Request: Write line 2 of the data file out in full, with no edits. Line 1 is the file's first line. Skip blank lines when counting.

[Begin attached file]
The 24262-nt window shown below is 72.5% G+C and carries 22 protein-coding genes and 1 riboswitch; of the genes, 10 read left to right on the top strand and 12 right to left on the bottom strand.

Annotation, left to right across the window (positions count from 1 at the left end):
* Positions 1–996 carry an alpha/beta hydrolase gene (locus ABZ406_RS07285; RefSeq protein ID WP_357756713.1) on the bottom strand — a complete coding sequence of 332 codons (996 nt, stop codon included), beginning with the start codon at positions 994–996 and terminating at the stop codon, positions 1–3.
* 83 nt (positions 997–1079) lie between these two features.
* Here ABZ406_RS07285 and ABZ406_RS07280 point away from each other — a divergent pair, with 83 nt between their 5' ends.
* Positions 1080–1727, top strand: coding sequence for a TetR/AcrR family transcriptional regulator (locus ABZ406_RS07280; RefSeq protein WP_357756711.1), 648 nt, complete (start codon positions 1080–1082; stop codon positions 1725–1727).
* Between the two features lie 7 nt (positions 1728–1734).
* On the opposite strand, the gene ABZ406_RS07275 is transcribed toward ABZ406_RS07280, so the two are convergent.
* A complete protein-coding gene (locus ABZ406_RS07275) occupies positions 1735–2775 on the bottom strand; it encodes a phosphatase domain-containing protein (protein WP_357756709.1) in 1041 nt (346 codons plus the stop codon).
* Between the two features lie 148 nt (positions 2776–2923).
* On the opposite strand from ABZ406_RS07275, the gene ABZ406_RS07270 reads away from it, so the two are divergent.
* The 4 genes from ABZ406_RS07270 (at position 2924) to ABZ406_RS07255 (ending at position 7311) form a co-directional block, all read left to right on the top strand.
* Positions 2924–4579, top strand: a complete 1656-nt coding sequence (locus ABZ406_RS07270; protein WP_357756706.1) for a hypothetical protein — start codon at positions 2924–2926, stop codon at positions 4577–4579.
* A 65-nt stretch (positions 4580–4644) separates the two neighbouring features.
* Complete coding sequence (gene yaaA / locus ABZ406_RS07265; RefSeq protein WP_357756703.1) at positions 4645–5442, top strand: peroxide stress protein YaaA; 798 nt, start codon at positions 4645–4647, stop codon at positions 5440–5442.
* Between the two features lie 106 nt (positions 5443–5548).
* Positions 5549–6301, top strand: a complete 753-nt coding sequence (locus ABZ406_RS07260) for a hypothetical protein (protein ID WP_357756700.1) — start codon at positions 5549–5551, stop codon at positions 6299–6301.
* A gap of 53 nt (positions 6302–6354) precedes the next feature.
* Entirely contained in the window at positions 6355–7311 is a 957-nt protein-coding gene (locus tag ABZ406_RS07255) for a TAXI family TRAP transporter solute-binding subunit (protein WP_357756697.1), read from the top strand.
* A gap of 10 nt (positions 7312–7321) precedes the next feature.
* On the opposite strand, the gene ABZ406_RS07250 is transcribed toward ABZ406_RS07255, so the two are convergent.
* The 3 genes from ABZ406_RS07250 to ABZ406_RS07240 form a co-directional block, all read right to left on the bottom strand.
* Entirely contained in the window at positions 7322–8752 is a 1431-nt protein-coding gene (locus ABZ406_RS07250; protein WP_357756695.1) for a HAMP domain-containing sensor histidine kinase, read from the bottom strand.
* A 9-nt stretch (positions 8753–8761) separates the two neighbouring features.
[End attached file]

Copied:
Annotation, left to right across the window (positions count from 1 at the left end):